Sean Griffin

Postdoctoral Fellow, Society of Fellows

Sean Griffin is a historian, philologist, and religious theorist, specializing in the most ancient and most recent periods of Russian civilization. His research is interdisciplinary and brings together fields as diverse as medieval religion and new media theory, Byzantine liturgy and Russian Alaska, the history of philology and post-Soviet digital culture.

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In his first book, Memory Eternal: The Liturgical Past in Byzantium and Early Rus (Cambridge University Press, forthcoming), Griffin uncovers the liturgical origins of Slavic historiography and shows that the myth of origins for Rus, a myth promulgated even today by the Russian Orthodox church, originated in the religious services of the Byzantine Empire.

Griffin is currently at work on two new projects. In the first, he is a collaborating with Randall Balmer on a documentary film and related monograph, provisionally entitled Russian Orthodoxy in Alaska: Old World Faith in the New World. The book recounts the history of the monks and merchants who made the arduous journey across Siberia and the Bering Sea in order to colonize and evangelize the Alaskan frontier.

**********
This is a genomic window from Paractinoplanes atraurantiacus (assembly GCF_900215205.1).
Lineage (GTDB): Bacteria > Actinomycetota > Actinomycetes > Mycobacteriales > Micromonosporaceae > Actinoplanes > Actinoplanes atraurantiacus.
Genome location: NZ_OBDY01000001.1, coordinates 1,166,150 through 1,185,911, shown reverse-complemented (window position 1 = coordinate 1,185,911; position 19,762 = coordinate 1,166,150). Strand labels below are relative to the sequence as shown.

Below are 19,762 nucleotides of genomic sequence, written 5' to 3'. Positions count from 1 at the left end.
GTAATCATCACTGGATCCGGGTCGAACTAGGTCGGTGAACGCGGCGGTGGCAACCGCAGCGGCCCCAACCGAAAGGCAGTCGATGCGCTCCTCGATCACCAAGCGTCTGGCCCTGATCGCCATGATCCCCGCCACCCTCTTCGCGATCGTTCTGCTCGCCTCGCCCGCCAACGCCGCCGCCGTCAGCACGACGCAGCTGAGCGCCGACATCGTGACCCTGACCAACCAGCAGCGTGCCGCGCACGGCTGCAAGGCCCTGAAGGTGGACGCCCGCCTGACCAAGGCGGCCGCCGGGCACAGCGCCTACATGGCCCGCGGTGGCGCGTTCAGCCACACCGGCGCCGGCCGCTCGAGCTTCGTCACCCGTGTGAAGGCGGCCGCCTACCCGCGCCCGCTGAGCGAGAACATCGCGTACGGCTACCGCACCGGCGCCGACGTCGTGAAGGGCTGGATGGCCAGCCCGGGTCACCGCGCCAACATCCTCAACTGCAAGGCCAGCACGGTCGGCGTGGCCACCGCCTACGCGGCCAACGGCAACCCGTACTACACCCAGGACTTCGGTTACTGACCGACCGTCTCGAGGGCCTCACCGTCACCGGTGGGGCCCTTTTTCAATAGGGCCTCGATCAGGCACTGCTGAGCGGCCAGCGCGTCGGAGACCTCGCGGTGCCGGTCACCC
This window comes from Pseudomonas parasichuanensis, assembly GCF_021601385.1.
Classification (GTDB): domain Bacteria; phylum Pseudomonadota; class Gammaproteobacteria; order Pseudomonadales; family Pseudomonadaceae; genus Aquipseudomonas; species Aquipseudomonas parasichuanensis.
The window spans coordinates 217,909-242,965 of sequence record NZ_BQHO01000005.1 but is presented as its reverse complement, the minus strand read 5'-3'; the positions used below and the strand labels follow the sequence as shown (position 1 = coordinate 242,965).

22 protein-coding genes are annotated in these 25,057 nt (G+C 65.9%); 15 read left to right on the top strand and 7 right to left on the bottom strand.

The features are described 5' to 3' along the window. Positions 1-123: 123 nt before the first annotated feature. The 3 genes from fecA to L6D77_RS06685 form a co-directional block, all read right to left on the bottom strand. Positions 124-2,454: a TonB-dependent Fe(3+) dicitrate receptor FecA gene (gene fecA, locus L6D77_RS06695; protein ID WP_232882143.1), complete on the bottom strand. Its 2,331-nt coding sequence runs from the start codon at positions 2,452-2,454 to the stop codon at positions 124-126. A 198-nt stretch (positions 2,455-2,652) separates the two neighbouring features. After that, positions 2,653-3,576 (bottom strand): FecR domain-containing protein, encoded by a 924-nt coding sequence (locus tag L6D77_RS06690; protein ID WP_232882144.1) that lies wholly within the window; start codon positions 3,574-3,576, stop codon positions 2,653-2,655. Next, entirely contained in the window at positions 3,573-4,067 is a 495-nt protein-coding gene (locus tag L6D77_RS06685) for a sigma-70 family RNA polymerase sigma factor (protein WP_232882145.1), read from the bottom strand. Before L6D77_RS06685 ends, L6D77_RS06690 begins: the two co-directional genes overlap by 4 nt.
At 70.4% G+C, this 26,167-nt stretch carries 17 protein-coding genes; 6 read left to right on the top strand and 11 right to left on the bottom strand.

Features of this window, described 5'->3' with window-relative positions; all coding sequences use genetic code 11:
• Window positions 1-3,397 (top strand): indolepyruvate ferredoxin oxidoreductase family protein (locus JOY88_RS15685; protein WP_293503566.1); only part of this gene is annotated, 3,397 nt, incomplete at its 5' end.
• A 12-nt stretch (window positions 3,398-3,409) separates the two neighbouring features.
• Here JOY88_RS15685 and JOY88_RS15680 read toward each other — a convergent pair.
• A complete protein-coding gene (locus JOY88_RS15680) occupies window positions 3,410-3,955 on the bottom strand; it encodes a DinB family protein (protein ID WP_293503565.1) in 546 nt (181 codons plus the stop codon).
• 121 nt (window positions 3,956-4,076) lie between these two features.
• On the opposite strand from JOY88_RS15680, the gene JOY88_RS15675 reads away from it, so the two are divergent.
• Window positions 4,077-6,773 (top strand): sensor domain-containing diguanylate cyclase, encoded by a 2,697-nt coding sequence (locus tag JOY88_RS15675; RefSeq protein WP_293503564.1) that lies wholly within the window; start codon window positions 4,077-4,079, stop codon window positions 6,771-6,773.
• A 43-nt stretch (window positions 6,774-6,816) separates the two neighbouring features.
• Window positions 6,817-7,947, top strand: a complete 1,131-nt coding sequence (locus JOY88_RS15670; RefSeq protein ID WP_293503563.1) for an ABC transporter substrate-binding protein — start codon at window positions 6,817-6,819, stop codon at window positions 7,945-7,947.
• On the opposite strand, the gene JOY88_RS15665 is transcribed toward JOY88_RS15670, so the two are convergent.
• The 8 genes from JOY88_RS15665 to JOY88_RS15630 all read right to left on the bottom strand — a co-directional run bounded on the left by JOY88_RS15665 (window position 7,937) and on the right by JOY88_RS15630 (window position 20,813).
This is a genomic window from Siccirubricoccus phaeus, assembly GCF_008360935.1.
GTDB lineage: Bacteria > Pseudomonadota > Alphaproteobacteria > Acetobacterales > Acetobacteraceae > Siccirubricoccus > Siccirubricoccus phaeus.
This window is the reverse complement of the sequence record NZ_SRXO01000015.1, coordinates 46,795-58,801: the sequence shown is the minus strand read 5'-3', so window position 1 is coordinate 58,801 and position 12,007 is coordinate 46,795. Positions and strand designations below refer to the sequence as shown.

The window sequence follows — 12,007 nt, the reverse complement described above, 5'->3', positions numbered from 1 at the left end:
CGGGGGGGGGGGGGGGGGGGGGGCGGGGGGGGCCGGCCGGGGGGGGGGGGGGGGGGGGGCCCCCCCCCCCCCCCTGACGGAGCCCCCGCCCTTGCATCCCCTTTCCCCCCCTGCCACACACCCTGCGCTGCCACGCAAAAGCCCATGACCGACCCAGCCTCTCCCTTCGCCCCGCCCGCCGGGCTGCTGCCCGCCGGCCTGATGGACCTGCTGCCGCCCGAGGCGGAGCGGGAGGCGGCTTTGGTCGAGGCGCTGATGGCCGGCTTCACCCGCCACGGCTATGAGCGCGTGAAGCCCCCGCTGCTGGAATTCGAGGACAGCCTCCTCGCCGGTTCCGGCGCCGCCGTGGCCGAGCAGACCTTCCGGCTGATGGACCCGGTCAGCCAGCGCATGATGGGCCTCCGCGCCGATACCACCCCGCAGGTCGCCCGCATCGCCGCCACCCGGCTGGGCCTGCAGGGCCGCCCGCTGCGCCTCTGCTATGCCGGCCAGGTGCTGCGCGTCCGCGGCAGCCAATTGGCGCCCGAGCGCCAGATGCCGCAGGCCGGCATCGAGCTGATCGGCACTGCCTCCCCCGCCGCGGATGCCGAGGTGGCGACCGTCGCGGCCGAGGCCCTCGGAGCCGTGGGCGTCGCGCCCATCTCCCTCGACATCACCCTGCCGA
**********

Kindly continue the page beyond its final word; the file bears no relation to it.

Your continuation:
Griffin’s other work-in-progress is a treatment of post-Soviet political propaganda: Is All News Fake News? Politics, Media, and Religion in Putin’s Russia. In this study, Griffin examines a wide range of Russian new media, from YouTube videos and on-line Orthodox church services to major sports broadcasts and the 24-hour news cycle. He reconstructs this alternative narrative reality for an Anglophone audience and considers the nature of truth and political identity in the digital age.

Griffin earned his Ph.D. from UCLA. He was most recently a VolkswagenStiftung fellow at Westfälische Wilhems-Universität in Münster, Germany, and before that he spent time as a visiting professor at Stanford University.

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Reed Hall, room 211A
HB 6085